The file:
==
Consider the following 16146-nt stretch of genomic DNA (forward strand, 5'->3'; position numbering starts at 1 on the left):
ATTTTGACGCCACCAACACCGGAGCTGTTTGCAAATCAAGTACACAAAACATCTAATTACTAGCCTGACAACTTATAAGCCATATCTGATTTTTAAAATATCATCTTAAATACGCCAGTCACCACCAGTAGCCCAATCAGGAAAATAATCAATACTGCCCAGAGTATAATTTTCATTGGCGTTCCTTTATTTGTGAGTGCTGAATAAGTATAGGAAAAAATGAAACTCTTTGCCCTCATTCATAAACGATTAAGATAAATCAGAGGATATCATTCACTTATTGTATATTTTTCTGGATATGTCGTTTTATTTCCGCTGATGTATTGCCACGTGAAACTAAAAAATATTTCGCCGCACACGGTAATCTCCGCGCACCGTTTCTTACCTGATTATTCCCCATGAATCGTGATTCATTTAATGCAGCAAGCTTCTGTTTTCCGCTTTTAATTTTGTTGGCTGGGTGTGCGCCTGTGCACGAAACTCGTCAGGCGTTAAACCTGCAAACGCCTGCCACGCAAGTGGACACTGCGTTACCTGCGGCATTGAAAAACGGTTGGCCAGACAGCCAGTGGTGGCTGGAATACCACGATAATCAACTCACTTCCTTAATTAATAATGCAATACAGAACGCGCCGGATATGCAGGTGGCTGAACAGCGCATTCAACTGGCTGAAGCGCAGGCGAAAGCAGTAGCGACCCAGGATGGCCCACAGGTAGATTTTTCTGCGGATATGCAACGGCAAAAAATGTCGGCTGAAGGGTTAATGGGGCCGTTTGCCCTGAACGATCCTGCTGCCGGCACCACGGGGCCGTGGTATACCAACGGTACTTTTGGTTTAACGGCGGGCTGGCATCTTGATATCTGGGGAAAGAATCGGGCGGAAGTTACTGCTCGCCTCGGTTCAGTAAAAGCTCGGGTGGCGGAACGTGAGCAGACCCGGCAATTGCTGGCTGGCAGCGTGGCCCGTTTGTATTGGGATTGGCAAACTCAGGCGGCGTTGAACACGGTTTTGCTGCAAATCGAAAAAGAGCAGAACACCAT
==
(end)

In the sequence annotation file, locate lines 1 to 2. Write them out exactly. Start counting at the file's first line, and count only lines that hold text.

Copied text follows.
Consider the following 16146-nt stretch of genomic DNA (forward strand, 5'->3'; position numbering starts at 1 on the left):
ATTTTGACGCCACCAACACCGGAGCTGTTTGCAAATCAAGTACACAAAACATCTAATTACTAGCCTGACAACTTATAAGCCATATCTGATTTTTAAAATATCATCTTAAATACGCCAGTCACCACCAGTAGCCCAATCAGGAAAATAATCAATACTGCCCAGAGTATAATTTTCATTGGCGTTCCTTTATTTGTGAGTGCTGAATAAGTATAGGAAAAAATGAAACTCTTTGCCCTCATTCATAAACGATTAAGATAAATCAGAGGATATCATTCACTTATTGTATATTTTTCTGGATATGTCGTTTTATTTCCGCTGATGTATTGCCACGTGAAACTAAAAAATATTTCGCCGCACACGGTAATCTCCGCGCACCGTTTCTTACCTGATTATTCCCCATGAATCGTGATTCATTTAATGCAGCAAGCTTCTGTTTTCCGCTTTTAATTTTGTTGGCTGGGTGTGCGCCTGTGCACGAAACTCGTCAGGCGTTAAACCTGCAAACGCCTGCCACGCAAGTGGACACTGCGTTACCTGCGGCATTGAAAAACGGTTGGCCAGACAGCCAGTGGTGGCTGGAATACCACGATAATCAACTCACTTCCTTAATTAATAATGCAATACAGAACGCGCCGGATATGCAGGTGGCTGAACAGCGCATTCAACTGGCTGAAGCGCAGGCGAAAGCAGTAGCGACCCAGGATGGCCCACAGGTAGATTTTTCTGCGGATATGCAACGGCAAAAAATGTCGGCTGAAGGGTTAATGGGGCCGTTTGCCCTGAACGATCCTGCTGCCGGCACCACGGGGCCGTGGTATACCAACGGTACTTTTGGTTTAACGGCGGGCTGGCATCTTGATATCTGGGGAAAGAATCGGGCGGAAGTTACTGCTCGCCTCGGTTCAGTAAAAGCTCGGGTGGCGGAACGTGAGCAGACCCGGCAATTGCTGGCTGGCAGCGTGGCCCGTTTGTATTGGGATTGGCAAACTCAGGCGGCGTTGAACACGGTTTTGCTGCAAATCGAAAAAGAGCAGAACACCAT